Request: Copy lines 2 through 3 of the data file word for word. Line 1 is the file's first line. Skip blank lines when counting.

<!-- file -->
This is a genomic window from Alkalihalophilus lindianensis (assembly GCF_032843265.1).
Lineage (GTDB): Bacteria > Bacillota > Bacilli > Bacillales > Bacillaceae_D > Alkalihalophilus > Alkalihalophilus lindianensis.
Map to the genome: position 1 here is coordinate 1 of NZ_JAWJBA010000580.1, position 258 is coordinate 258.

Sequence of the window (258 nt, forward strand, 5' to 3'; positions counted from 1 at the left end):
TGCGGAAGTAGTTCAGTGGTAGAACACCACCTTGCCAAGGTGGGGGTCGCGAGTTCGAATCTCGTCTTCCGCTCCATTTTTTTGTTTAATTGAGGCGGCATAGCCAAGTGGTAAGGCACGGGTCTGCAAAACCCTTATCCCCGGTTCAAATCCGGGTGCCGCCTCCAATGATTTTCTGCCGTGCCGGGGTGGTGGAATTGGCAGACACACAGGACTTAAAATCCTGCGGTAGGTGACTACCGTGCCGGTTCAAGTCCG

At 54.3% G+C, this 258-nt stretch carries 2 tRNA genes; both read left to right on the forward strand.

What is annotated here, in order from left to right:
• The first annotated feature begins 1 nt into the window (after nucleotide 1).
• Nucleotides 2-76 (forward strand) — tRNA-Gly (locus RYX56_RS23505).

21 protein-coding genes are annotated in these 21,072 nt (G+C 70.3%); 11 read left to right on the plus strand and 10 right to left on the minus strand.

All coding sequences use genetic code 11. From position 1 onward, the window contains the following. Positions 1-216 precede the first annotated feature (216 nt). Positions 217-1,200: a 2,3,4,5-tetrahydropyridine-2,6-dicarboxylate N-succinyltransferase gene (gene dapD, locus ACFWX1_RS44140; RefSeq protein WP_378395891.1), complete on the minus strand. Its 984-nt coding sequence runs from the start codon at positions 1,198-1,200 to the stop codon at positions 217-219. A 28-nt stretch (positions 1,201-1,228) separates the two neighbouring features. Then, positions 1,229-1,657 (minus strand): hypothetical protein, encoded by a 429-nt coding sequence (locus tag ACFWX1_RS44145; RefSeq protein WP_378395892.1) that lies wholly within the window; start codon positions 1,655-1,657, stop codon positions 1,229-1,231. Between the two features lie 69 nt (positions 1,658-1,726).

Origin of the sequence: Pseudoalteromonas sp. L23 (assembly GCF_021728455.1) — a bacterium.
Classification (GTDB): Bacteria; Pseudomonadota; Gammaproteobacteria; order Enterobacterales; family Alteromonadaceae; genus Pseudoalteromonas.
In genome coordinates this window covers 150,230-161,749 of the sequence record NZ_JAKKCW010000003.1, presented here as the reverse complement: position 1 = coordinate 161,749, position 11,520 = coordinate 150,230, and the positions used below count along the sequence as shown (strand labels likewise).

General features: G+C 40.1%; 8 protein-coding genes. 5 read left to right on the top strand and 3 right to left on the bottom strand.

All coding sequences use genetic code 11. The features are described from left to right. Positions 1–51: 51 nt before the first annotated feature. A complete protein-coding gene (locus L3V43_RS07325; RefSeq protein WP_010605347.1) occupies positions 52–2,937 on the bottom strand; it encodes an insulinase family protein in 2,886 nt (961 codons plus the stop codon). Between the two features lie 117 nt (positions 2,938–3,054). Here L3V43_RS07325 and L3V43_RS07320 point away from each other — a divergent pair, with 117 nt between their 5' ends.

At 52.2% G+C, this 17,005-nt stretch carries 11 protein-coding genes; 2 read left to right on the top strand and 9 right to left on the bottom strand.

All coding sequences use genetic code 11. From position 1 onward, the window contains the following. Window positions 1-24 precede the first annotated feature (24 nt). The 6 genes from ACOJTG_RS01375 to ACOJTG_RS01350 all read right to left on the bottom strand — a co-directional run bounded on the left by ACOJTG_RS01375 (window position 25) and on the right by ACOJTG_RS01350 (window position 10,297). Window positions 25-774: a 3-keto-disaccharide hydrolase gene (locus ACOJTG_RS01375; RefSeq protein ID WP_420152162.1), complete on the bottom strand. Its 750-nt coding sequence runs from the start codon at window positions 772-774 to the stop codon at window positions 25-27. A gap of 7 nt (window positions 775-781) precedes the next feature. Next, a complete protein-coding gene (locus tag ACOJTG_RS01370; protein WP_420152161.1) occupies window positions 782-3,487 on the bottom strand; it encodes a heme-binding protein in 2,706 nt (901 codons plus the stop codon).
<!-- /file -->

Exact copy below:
Lineage (GTDB): Bacteria > Bacillota > Bacilli > Bacillales > Bacillaceae_D > Alkalihalophilus > Alkalihalophilus lindianensis.
Map to the genome: position 1 here is coordinate 1 of NZ_JAWJBA010000580.1, position 258 is coordinate 258.